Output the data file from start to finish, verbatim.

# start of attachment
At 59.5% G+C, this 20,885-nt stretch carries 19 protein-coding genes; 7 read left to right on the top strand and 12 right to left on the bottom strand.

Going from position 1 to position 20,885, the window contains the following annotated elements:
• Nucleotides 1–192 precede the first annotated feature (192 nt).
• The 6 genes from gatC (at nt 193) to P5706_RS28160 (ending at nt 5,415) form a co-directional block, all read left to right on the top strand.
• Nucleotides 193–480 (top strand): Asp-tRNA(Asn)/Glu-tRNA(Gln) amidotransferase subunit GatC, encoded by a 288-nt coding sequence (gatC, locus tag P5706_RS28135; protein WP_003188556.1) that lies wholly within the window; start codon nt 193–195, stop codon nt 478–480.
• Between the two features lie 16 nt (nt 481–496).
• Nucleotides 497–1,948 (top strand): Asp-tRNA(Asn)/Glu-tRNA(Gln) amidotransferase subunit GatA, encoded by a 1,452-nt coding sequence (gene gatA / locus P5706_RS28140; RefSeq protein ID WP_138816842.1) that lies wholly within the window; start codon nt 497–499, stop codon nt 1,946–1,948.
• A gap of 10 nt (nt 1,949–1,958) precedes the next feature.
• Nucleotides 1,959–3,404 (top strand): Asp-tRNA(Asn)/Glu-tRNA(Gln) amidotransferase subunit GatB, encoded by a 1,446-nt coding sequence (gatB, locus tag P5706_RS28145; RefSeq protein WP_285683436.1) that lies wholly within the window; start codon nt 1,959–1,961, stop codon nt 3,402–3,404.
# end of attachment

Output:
At 59.5% G+C, this 20,885-nt stretch carries 19 protein-coding genes; 7 read left to right on the top strand and 12 right to left on the bottom strand.

Going from position 1 to position 20,885, the window contains the following annotated elements:
• Nucleotides 1–192 precede the first annotated feature (192 nt).
• The 6 genes from gatC (at nt 193) to P5706_RS28160 (ending at nt 5,415) form a co-directional block, all read left to right on the top strand.
• Nucleotides 193–480 (top strand): Asp-tRNA(Asn)/Glu-tRNA(Gln) amidotransferase subunit GatC, encoded by a 288-nt coding sequence (gatC, locus tag P5706_RS28135; protein WP_003188556.1) that lies wholly within the window; start codon nt 193–195, stop codon nt 478–480.
• Between the two features lie 16 nt (nt 481–496).
• Nucleotides 497–1,948 (top strand): Asp-tRNA(Asn)/Glu-tRNA(Gln) amidotransferase subunit GatA, encoded by a 1,452-nt coding sequence (gene gatA / locus P5706_RS28140; RefSeq protein ID WP_138816842.1) that lies wholly within the window; start codon nt 497–499, stop codon nt 1,946–1,948.
• A gap of 10 nt (nt 1,949–1,958) precedes the next feature.
• Nucleotides 1,959–3,404 (top strand): Asp-tRNA(Asn)/Glu-tRNA(Gln) amidotransferase subunit GatB, encoded by a 1,446-nt coding sequence (gatB, locus tag P5706_RS28145; RefSeq protein WP_285683436.1) that lies wholly within the window; start codon nt 1,959–1,961, stop codon nt 3,402–3,404.